Cerdo Gordo, Battle of
Cerdo Gordo, Battle of
Battle of Cerdo Gordo, an engagement on 18 April 1847 in which the Mexican Army was decisively defeated by the United States Army at a mountain pass between Veracruz and Mexico City. Following the indecisive engagement at Buena Vista, Antonio López de Santa Anna rushed south to deal with political problems in Mexico City and to confront the U.S. Army led by General Winfield Scott. Santa Anna chose to meet Scott at a narrow pass named Cerdo Gordo just east of Jalapa. He blocked the road with 25 pieces of artillery and 4,000 of his best troops and fortified the nearby heights of El Telégrafo and La Atalaya, holding 8,000 troops in reserve.
On 12 April, General David Twiggs, commanding some 2,500 men, ordered a precipitous attack on the Mexican position but escaped disaster by the overeagerness of the Mexican gunners. Scott arrived the following day with 6,000 men and ordered a reconnaissance of the formidable Mexican position. Engineer officers Captain Robert E. Lee and Lieutenant George Derby discovered a path around the Mexican position, which was unknown to Santa Anna.
Early on the morning of 18 April, Scott opened his assault with an artillery barrage. While part of the U.S. Army engaged the Mexicans along their front, Twiggs advanced along the path in order to cut off the Mexican line of retreat. Before reaching the Mexican rear as ordered, Twiggs prematurely attacked El Telégrafo and La Atalaya. After three hours of fighting, the Mexican Army broke and fled in disarray; Santa Anna barely escaped capture. The Mexicans lost approximately 3,000 men, and a like number were captured along with a large quantity of munitions. The United States suffered 64 dead and 353 wounded.
The victory at Cerdo Gordo allowed the U.S. Army to escape the unhealthy lowlands at the beginning of the yellow fever season. Also, the Mexicans lost most of their remaining better-trained units. Although the Mexican-American War continued for another year, the Mexican Army was no longer capable of executing offensive maneuvers.
Hubert Howe Bancroft, History of Mexico (1883).
José Fernando Ramírez, Mexico During the War with the United States, edited by Walter V. Scholes and translated by Elliott B. Scherr (1950).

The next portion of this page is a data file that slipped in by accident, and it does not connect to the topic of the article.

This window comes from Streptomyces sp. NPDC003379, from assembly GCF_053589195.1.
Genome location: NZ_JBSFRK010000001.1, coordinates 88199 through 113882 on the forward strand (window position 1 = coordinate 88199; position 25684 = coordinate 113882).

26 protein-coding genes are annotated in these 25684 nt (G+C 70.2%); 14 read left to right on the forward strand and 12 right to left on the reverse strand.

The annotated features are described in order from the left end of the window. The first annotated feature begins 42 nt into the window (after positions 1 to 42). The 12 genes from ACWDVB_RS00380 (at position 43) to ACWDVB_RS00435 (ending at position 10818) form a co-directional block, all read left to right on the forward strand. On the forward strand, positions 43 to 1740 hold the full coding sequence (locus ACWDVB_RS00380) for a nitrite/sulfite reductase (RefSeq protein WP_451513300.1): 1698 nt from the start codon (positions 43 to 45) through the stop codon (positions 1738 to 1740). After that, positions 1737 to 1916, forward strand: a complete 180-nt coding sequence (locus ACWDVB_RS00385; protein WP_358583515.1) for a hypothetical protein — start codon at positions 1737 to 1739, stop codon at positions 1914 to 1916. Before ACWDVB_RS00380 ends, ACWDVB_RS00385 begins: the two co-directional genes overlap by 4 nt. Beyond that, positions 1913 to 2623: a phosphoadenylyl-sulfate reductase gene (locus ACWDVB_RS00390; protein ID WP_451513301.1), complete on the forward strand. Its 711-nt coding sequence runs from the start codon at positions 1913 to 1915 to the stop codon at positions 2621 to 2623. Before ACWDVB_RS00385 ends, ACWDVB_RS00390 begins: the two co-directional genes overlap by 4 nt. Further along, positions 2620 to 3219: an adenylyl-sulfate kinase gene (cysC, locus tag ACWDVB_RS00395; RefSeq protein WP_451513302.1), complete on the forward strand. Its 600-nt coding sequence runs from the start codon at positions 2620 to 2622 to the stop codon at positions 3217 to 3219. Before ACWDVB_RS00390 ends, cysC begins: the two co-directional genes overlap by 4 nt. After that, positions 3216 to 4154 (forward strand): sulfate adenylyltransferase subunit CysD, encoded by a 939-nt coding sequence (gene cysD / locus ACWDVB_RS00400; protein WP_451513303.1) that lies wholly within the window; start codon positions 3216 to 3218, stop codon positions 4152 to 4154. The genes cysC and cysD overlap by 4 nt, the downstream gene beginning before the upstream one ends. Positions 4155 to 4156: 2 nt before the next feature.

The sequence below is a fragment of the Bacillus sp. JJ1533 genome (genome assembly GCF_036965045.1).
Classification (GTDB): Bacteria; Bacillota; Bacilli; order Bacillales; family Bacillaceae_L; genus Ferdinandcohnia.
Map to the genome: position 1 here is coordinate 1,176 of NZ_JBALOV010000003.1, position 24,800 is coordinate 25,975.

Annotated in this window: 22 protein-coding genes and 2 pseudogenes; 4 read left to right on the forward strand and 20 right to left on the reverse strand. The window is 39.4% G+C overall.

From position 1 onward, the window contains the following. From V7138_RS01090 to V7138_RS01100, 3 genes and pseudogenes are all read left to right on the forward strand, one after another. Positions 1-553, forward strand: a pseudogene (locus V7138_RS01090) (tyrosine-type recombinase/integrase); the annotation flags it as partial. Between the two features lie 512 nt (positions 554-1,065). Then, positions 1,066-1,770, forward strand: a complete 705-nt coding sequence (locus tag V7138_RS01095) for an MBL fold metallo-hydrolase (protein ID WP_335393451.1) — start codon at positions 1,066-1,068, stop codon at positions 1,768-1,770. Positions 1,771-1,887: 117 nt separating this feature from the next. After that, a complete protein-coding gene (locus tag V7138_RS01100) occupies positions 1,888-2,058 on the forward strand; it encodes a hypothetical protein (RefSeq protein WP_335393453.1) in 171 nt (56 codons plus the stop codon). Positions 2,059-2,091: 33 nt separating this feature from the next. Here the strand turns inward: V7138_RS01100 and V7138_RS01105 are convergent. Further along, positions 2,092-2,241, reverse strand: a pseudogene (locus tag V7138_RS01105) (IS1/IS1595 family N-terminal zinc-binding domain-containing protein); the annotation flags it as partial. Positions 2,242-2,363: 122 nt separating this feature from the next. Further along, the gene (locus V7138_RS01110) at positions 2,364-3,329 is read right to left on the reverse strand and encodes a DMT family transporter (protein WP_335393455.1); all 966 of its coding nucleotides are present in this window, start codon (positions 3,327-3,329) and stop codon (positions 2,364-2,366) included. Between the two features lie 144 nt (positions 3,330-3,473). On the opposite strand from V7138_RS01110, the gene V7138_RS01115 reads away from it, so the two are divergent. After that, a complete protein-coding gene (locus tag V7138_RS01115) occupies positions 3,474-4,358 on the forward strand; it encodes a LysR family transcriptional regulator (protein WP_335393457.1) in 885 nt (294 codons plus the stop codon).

Heidler, David Stephen, and Jeanne T. Heidler. The Mexican War. Westport, CT: Greenwood Press, 2006.
Vázquez, Josefina Zoraida. México al tiempo de su guerra con Estados Unidos, 1846–1848. México: Secretaría de Exteriores: El Colegio de México: Fondo de Cultura Económica, 1997.
"Cerdo Gordo, Battle of." Encyclopedia of Latin American History and Culture. . Encyclopedia.com. (January 22, 2019). https://www.encyclopedia.com/humanities/encyclopedias-almanacs-transcripts-and-maps/cerdo-gordo-battle
"Cerdo Gordo, Battle of." Encyclopedia of Latin American History and Culture. . Retrieved January 22, 2019 from Encyclopedia.com: https://www.encyclopedia.com/humanities/encyclopedias-almanacs-transcripts-and-maps/cerdo-gordo-battle
Encyclopedia.com gives you the ability to cite reference entries and articles according to common styles from the Modern Language Association (MLA), The Chicago Manual of Style, and the American Psychological Association (APA).
Within the “Cite this article” tool, pick a style to see how all available information looks when formatted according to that style. Then, copy and paste the text into your bibliography or works cited list.
Because each style has its own formatting nuances that evolve over time and not all information is available for every reference entry or article, Encyclopedia.com cannot guarantee each citation it generates. Therefore, it’s best to use Encyclopedia.com citations as a starting point before checking the style against your school or publication’s requirements and the most-recent information available at these sites:
Modern Language Association
The Chicago Manual of Style
American Psychological Association
- Most online reference entries and articles do not have page numbers. Therefore, that information is unavailable for most Encyclopedia.com content. However, the date of retrieval is often important. Refer to each style’s convention regarding the best way to format page numbers and retrieval dates.
- In addition to the MLA, Chicago, and APA styles, your school, university, publication, or institution may have its own requirements for citations. Therefore, be sure to refer to those guidelines when editing your bibliography or works cited list.